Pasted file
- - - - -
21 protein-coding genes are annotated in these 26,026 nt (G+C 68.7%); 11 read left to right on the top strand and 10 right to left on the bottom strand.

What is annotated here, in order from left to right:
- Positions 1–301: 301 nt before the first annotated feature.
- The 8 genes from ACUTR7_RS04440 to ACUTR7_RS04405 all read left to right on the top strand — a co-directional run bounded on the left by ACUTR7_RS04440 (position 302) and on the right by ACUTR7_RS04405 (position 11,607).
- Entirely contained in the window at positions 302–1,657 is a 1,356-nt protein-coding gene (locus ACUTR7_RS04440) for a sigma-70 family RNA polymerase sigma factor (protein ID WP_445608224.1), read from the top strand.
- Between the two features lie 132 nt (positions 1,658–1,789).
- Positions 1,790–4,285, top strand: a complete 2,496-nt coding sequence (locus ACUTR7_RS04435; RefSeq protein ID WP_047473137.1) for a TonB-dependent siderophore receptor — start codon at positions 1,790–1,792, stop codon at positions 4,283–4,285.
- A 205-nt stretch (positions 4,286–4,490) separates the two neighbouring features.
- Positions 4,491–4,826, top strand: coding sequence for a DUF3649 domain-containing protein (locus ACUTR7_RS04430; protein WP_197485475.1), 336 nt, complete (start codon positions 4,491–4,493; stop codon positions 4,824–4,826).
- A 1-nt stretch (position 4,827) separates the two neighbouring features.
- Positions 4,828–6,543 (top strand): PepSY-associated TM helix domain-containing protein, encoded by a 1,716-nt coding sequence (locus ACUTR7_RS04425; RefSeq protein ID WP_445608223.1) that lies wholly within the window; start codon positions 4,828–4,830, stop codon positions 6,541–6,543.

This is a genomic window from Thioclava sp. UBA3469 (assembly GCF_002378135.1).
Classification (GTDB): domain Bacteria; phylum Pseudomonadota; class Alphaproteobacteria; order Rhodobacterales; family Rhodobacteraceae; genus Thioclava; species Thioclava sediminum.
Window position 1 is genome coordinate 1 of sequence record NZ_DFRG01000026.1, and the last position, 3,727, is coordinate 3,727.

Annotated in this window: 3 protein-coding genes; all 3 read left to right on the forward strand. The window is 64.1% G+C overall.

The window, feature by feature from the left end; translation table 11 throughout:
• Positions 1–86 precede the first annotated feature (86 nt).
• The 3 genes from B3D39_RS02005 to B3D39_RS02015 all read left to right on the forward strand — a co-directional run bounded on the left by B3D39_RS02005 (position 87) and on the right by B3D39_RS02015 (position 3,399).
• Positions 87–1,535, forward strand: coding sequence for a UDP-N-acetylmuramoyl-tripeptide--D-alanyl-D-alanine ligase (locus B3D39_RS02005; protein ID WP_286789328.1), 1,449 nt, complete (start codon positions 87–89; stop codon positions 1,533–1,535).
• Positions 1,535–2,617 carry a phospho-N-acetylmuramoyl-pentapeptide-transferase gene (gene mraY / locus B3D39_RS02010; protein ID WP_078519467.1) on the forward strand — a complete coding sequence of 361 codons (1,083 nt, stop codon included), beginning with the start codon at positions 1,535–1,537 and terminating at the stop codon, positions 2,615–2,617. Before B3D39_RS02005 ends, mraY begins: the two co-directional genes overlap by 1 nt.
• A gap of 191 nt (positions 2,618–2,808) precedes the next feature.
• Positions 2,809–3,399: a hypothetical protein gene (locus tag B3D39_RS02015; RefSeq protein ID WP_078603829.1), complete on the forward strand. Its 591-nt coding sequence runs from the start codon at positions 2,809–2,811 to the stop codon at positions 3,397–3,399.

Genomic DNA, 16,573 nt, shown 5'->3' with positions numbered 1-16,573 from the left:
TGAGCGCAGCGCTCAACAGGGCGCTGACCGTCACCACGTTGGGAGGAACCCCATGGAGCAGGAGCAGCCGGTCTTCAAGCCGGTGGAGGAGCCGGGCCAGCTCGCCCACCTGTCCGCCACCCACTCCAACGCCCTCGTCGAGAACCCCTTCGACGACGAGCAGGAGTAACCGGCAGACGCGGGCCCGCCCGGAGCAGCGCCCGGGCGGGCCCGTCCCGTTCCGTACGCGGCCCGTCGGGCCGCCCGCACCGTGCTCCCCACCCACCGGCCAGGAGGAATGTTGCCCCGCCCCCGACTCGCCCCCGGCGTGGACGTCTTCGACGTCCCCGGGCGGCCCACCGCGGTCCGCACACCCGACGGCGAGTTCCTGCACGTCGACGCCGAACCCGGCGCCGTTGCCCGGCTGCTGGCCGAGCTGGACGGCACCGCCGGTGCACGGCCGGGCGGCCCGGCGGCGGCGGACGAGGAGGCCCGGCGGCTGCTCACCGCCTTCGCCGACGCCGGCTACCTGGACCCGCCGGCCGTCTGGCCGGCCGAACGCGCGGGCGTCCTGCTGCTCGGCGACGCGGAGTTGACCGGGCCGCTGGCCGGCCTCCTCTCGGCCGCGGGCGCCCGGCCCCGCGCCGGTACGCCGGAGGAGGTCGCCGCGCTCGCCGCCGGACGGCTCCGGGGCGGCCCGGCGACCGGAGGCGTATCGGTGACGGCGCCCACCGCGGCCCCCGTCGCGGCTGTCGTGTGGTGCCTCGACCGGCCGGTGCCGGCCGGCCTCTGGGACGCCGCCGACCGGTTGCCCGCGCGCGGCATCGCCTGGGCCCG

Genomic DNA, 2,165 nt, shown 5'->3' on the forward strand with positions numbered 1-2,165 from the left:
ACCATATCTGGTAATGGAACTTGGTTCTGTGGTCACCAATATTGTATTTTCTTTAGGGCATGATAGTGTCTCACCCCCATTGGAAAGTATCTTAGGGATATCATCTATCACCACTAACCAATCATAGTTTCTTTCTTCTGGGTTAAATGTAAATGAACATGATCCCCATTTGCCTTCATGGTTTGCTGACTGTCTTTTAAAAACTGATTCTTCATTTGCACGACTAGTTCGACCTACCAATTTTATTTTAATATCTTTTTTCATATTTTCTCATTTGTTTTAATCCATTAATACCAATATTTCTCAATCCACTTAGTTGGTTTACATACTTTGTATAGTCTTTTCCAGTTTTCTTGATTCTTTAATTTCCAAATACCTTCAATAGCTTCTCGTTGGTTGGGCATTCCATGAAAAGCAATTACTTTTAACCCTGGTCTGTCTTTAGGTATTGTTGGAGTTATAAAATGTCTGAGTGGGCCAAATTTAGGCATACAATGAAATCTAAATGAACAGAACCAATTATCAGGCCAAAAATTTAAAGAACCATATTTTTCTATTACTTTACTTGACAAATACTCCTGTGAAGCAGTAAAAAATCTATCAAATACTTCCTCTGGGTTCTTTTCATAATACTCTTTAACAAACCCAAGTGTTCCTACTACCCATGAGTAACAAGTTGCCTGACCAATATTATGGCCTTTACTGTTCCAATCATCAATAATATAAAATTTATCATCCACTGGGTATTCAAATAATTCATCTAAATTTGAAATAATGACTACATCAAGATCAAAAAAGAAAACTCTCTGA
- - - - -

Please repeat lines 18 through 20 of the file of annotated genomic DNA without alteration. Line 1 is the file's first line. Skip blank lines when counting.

• The 3 genes from B3D39_RS02005 to B3D39_RS02015 all read left to right on the forward strand — a co-directional run bounded on the left by B3D39_RS02005 (position 87) and on the right by B3D39_RS02015 (position 3,399).
• Positions 87–1,535, forward strand: coding sequence for a UDP-N-acetylmuramoyl-tripeptide--D-alanyl-D-alanine ligase (locus B3D39_RS02005; protein ID WP_286789328.1), 1,449 nt, complete (start codon positions 87–89; stop codon positions 1,533–1,535).
• Positions 1,535–2,617 carry a phospho-N-acetylmuramoyl-pentapeptide-transferase gene (gene mraY / locus B3D39_RS02010; protein ID WP_078519467.1) on the forward strand — a complete coding sequence of 361 codons (1,083 nt, stop codon included), beginning with the start codon at positions 1,535–1,537 and terminating at the stop codon, positions 2,615–2,617. Before B3D39_RS02005 ends, mraY begins: the two co-directional genes overlap by 1 nt.